Sunday, March 09, 2008

bowling (cafe-ing) alone?

I found myself recently with an hour between appointments in Center City Philadelphia and so retired to my favorite Italian caffe for a a bit of newspaper reading. I sat down at my table and after a few moments noticed something strange. It wasn't the coffee, a particularly well-brewed Italian espresso (that's why I go there), or the newspaper--though I was surprised to learn that the Tribune, an African-American daily, covers local politics much better than the Inquirer, a supposedly national daily. Rather it was the sound, or lack of it, that surrounded me.

Every spot in the caffe was taken, but no one was talking. Instead, each table was occupied by a single twenty- or thirty-something person and their laptop, the click-clack of the keys being interrupted occasionally by a private laugh or a furtive cellphone conversation, generally to confirm an appointment, and then back to the keyboard. As if feeling the need to reaffirm their humanity, one male and female, who happened to be seated next to each other, began ever so slightly to flirt with one another and trade notes about their respective on-line experiences. Otherwise, one could have been in a law school library, except that the library is usually a little bit more social. Every fifteen minutes or so, someone got up to refill their coffee.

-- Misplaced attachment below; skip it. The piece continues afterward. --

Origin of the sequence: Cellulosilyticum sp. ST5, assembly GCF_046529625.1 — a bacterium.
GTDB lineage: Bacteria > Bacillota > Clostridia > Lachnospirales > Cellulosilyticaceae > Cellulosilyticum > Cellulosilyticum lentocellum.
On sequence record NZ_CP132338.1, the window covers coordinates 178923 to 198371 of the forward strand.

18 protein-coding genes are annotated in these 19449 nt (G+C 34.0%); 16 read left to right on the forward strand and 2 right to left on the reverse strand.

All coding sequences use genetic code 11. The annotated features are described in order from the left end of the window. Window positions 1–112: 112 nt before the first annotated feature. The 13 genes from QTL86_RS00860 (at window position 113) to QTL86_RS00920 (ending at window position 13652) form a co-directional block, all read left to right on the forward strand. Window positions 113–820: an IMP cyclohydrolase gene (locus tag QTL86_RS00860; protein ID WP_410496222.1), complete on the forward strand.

I have been puzzled, all election year, by talk of "community" and "sacrifice" by young people who seem to actually experience little of either. But maybe that's the point. People who have grown up behind their keyboards, so much so that even an Italian caffe--the entire purpose of which is to socialize--becomes an isolating experience, are desperate for a politics that will provide what is otherwise missing to them. Whoever provides it is going to be in good shape for a long time to come. Whoever doesn't, watch out.


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